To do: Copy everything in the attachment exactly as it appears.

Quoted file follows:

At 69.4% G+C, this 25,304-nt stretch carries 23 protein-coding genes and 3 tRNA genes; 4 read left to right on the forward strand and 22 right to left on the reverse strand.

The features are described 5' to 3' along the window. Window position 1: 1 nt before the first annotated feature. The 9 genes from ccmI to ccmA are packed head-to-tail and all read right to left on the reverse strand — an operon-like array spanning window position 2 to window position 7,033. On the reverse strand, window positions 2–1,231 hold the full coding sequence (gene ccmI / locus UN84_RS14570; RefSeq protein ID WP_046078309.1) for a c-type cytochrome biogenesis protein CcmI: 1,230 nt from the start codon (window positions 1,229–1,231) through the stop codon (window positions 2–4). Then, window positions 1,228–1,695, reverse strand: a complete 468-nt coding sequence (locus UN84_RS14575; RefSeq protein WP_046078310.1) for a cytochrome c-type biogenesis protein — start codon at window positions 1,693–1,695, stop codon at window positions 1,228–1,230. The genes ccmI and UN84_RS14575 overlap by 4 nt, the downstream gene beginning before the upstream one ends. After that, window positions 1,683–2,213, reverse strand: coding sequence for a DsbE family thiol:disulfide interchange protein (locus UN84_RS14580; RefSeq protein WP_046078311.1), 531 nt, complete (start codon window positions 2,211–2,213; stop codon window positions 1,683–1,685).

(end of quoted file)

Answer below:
At 69.4% G+C, this 25,304-nt stretch carries 23 protein-coding genes and 3 tRNA genes; 4 read left to right on the forward strand and 22 right to left on the reverse strand.

The features are described 5' to 3' along the window. Window position 1: 1 nt before the first annotated feature. The 9 genes from ccmI to ccmA are packed head-to-tail and all read right to left on the reverse strand — an operon-like array spanning window position 2 to window position 7,033. On the reverse strand, window positions 2–1,231 hold the full coding sequence (gene ccmI / locus UN84_RS14570; RefSeq protein ID WP_046078309.1) for a c-type cytochrome biogenesis protein CcmI: 1,230 nt from the start codon (window positions 1,229–1,231) through the stop codon (window positions 2–4). Then, window positions 1,228–1,695, reverse strand: a complete 468-nt coding sequence (locus UN84_RS14575; RefSeq protein WP_046078310.1) for a cytochrome c-type biogenesis protein — start codon at window positions 1,693–1,695, stop codon at window positions 1,228–1,230. The genes ccmI and UN84_RS14575 overlap by 4 nt, the downstream gene beginning before the upstream one ends. After that, window positions 1,683–2,213, reverse strand: coding sequence for a DsbE family thiol:disulfide interchange protein (locus UN84_RS14580; RefSeq protein WP_046078311.1), 531 nt, complete (start codon window positions 2,211–2,213; stop codon window positions 1,683–1,685).